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Mind mapping paper 3
"Guru Mindmap". Licensed under CC BY-SA 3.0 via Wikimedia Commons - http://commons.wikimedia.org/wiki/File:Guru_Mindmap.jpg#/media/File:Guru_Mindmap.jpg
Students brainstorm and outline an persuasive essay using free online mind mapping tools.
Students need internet access and a word processing software.
Students use the online mind mapping tool Mindmup (https://www.mindmup.com) to brainstorm ideas for their persuasive essay. Mindmup is free and easy to use (from their website: "MindMup is a free, opensource, online mindmapping canvas. Our aim is to build the most productive mind map system online."). Students save and share their work on their Google Drive or save it as a PDF.
An additional worksheet on "Inventing arguments" helps them come up with ideas.
They then use the mindmap to develop an outline for their paper.
Print out instruction, familiairize with mindmup web site.
Preparing for paper 3: Mind maps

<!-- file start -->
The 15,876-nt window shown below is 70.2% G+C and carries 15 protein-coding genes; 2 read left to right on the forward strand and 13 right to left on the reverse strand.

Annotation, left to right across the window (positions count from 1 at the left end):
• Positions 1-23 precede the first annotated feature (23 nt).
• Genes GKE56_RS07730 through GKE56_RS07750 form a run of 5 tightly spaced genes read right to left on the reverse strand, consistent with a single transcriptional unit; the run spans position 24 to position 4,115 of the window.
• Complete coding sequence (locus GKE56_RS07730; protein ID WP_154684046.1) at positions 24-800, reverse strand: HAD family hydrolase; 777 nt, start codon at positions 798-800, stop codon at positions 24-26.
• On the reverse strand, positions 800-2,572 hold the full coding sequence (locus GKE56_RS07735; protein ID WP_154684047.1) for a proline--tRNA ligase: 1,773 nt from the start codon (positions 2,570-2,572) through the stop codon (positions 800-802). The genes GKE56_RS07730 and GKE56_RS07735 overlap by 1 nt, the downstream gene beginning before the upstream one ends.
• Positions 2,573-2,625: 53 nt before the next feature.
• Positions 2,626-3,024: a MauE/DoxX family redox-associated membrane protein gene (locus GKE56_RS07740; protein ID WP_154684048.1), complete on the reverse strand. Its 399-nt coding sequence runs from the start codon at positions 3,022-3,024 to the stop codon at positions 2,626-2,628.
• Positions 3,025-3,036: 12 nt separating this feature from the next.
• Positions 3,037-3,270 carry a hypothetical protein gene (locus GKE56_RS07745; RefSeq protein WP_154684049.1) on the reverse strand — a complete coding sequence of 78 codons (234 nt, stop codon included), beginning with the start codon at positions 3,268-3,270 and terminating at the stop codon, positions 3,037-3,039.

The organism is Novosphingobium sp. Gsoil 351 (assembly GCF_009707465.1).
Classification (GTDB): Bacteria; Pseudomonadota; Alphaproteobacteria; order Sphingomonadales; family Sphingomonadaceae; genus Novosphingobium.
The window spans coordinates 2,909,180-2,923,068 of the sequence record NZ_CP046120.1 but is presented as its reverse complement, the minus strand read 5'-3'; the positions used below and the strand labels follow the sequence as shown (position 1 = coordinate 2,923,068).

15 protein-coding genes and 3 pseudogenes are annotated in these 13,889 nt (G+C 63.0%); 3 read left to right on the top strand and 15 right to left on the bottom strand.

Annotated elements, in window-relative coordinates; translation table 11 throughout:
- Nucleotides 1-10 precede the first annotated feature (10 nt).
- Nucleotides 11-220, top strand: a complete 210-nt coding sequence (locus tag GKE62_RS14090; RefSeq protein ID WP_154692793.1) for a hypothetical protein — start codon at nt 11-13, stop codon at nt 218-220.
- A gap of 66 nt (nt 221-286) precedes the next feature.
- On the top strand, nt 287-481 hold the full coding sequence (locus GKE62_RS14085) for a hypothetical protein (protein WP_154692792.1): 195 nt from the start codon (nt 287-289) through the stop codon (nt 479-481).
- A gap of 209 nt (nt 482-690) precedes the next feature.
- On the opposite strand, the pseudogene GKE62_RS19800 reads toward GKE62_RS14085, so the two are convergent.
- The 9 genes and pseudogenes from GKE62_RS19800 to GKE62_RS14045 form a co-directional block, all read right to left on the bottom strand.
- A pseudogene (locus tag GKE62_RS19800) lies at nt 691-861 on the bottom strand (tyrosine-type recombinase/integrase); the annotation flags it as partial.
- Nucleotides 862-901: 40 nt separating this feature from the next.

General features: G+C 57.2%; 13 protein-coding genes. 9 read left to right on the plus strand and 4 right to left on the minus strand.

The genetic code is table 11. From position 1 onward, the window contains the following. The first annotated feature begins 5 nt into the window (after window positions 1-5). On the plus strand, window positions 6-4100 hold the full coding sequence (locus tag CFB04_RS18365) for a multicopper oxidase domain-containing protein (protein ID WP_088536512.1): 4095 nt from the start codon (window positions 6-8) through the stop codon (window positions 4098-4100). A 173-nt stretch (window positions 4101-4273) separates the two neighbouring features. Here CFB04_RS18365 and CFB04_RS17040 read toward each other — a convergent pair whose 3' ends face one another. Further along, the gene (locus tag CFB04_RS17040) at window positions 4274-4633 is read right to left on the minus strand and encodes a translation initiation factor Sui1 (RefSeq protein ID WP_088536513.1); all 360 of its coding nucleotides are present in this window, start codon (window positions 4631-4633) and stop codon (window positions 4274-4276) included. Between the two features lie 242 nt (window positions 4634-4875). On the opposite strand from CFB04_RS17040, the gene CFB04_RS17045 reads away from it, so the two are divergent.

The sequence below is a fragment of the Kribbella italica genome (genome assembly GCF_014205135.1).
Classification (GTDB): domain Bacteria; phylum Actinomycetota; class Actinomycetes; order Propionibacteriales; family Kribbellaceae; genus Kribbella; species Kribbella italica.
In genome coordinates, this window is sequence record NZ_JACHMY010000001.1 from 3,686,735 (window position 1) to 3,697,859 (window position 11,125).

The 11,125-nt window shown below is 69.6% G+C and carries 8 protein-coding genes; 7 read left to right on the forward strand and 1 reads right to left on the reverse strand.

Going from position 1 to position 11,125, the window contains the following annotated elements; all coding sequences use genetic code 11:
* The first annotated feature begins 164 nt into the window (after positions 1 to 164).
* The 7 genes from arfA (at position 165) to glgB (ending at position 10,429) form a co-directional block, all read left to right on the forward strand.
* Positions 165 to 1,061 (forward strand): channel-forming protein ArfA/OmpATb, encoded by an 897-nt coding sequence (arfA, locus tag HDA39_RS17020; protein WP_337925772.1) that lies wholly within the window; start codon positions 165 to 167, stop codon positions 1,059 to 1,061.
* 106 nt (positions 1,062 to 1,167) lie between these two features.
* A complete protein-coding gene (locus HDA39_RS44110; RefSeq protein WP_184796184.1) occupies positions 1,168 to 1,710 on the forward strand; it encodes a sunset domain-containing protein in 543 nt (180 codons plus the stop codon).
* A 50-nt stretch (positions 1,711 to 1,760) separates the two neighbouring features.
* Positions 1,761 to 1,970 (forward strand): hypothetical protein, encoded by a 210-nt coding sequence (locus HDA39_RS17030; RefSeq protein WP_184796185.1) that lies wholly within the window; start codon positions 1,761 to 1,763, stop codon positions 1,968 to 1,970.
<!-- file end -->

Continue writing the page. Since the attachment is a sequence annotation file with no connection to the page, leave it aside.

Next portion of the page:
Create a mind map outlining your paper 3.1.
1. Go to https://www.mindmup.com
2. Create a new mind map, either public or on your Google Drive (comes with UTMail).
3. Put your claim in the first bubble.
4. Draw a mind map that outlines your paper. Right click to select a box. Hit “Tab” or right click ‘– add child” to add boxes.
5. You need to include at least:
Venue and Audience
Reasons to believe
Reasons to trust
Reasons to feel
Evidence you will use
6. When you run out of ideas, use the “Developing arguments”-worksheet (attached) to come up with more material.
7. Once you are done,
- add your name
- save as .pdf and print out (File – Print)*
*If Mindmup returns an error, just try again – the second attempt seems to work usually.
8. How do you put these ideas together into a coherent paper?
Create an outline:
State your principal claim. Invent at least one reason in each of the six categories given below. You can read up on these in your Controversies textbook, pgs. 121-132.
RHE 306: Rhetoric and Writing
This course is grounded in the rhetorical analysis of "controversies," broadly defined. It is divided into three units, each one requiring some sort of outside research. The first two units are devoted to rhetorical analysis; they are mostly descriptive and allow students to become familiar with what is being said and how. The third unit is devoted to advocacy; having become familiar with the controversy, students now take a position within it and produce an informed argument for that position.